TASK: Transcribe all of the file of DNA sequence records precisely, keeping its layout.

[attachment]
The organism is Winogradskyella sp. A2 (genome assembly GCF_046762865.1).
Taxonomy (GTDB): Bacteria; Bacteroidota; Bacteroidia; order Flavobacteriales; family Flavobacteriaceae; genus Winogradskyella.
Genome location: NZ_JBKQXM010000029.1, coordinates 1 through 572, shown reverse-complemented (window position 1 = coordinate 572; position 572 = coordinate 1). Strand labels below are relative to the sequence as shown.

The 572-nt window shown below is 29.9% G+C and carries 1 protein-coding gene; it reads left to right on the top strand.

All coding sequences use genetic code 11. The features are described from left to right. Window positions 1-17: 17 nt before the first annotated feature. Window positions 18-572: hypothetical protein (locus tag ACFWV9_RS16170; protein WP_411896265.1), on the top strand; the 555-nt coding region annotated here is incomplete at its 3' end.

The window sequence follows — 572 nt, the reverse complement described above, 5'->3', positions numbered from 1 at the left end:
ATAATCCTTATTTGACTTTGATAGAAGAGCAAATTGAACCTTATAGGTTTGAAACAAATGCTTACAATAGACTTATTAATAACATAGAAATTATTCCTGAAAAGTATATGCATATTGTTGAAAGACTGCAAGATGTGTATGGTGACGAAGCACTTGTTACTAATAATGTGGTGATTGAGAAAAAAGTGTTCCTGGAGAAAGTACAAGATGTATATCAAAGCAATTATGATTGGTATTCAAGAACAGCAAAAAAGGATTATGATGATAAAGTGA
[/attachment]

The organism is Winogradskyella sp. A2 (genome assembly GCF_046762865.1).
Taxonomy (GTDB): Bacteria; Bacteroidota; Bacteroidia; order Flavobacteriales; family Flavobacteriaceae; genus Winogradskyella.
Genome location: NZ_JBKQXM010000029.1, coordinates 1 through 572, shown reverse-complemented (window position 1 = coordinate 572; position 572 = coordinate 1). Strand labels below are relative to the sequence as shown.

The 572-nt window shown below is 29.9% G+C and carries 1 protein-coding gene; it reads left to right on the top strand.

All coding sequences use genetic code 11. The features are described from left to right. Window positions 1-17: 17 nt before the first annotated feature. Window positions 18-572: hypothetical protein (locus tag ACFWV9_RS16170; protein WP_411896265.1), on the top strand; the 555-nt coding region annotated here is incomplete at its 3' end.

The window sequence follows — 572 nt, the reverse complement described above, 5'->3', positions numbered from 1 at the left end:
ATAATCCTTATTTGACTTTGATAGAAGAGCAAATTGAACCTTATAGGTTTGAAACAAATGCTTACAATAGACTTATTAATAACATAGAAATTATTCCTGAAAAGTATATGCATATTGTTGAAAGACTGCAAGATGTGTATGGTGACGAAGCACTTGTTACTAATAATGTGGTGATTGAGAAAAAAGTGTTCCTGGAGAAAGTACAAGATGTATATCAAAGCAATTATGATTGGTATTCAAGAACAGCAAAAAAGGATTATGATGATAAAGTGA